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Steady outlook for New Jersey green lettuce season
Growers and buyers are not expecting any surprises in the upcoming New Jersey green lettuce season. The second growing period for the year is about to commence and conditions have been conducive to a reliable crop.
Dave Rogers, of Rogers Fresh, explained that the season in southern New Jersey was looking close to trend. "The green lettuce season is still a little bit off and we expect it to begin in early October and it should last until the second week of November. It's too early to determine how the yield is looking but by all accounts, growers are expecting a season close to the average," said Rogers. "We are carrying the regular green leaf lettuce as well Romaine in our green varieties. Quality is looking good and there haven't been any problems this year that we're aware of."
Demand looking steady also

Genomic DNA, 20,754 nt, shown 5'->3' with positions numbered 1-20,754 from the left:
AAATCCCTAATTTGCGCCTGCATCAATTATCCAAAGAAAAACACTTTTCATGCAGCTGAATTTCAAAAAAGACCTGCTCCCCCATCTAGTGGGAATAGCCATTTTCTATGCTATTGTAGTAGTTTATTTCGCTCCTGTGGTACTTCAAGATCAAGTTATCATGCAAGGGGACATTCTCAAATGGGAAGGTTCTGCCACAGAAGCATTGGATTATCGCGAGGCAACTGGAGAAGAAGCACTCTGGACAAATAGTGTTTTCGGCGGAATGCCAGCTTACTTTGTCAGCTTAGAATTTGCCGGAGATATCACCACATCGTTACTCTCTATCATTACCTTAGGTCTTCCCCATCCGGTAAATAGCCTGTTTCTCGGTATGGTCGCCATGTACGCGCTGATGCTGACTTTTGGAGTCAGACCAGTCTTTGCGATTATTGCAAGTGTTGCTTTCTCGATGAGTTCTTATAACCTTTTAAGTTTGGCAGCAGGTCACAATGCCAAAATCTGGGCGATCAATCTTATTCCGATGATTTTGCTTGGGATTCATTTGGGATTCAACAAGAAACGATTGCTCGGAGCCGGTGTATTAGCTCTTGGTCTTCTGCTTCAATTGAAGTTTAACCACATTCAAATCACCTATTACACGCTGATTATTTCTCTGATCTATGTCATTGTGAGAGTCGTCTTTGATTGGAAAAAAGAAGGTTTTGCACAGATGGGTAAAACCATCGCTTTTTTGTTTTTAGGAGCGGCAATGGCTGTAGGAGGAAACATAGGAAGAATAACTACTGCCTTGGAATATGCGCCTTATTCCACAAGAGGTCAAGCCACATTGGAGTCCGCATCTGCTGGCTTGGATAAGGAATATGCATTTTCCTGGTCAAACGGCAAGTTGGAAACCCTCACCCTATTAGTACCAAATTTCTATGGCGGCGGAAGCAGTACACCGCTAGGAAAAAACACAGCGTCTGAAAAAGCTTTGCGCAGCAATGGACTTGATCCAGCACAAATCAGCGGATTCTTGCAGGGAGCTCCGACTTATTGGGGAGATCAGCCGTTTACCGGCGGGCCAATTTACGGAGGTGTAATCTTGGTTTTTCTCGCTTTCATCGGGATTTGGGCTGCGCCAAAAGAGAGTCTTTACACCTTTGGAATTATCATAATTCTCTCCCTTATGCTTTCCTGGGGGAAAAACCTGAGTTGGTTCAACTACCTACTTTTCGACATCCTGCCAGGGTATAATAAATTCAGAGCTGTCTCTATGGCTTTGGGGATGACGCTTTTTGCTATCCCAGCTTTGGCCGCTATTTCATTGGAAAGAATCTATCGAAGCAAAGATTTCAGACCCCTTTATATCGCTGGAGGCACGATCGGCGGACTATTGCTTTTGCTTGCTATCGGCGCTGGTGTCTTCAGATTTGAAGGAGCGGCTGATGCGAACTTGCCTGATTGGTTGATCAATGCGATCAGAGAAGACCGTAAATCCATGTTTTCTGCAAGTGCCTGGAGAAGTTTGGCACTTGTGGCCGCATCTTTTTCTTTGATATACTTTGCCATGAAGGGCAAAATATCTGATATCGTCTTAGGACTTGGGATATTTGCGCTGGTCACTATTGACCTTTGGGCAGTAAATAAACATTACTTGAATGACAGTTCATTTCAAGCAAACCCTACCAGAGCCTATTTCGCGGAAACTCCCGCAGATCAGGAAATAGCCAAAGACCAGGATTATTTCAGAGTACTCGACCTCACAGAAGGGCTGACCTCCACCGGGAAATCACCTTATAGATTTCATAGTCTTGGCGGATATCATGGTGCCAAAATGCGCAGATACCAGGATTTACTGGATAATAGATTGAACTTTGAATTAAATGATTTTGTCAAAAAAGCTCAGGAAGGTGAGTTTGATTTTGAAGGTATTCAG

Early indications are that the market is looking steady as it was over the earlier spring season. The New Jersey Fall season transitions comfortably with other growing regions and the market price is not expected to fluctuate.
"Here in southern Jersey, the lettuce season begins a week or so later than in northern parts, where the summer dissipates earlier," Rogers noted. "Our spring season also usually starts and finishes a little earlier as the lettuce doesn't grow when it's too warm. In terms of US production, New Jersey is still dwarfed by other regions such as Arizona and California, but it transitions well in to the market at this time of year. The price is sitting well at the moment, in the mid teens for a carton of 24s and we predict that it will stay steady throughout the Fall season."
Organic still too costly
The market for organic lettuce is moderate, as not as many growers have launched organic lines as other commodities. Rogers explained that it is still too expensive to establish and maintain organic lettuce and therefore production is limited.
"There's a lot of chatter around regarding organic lettuce," he said. "But it's still too costly for most growers to take on. You're looking at a doubling of production costs to launch it so that puts most growers off at the moment."
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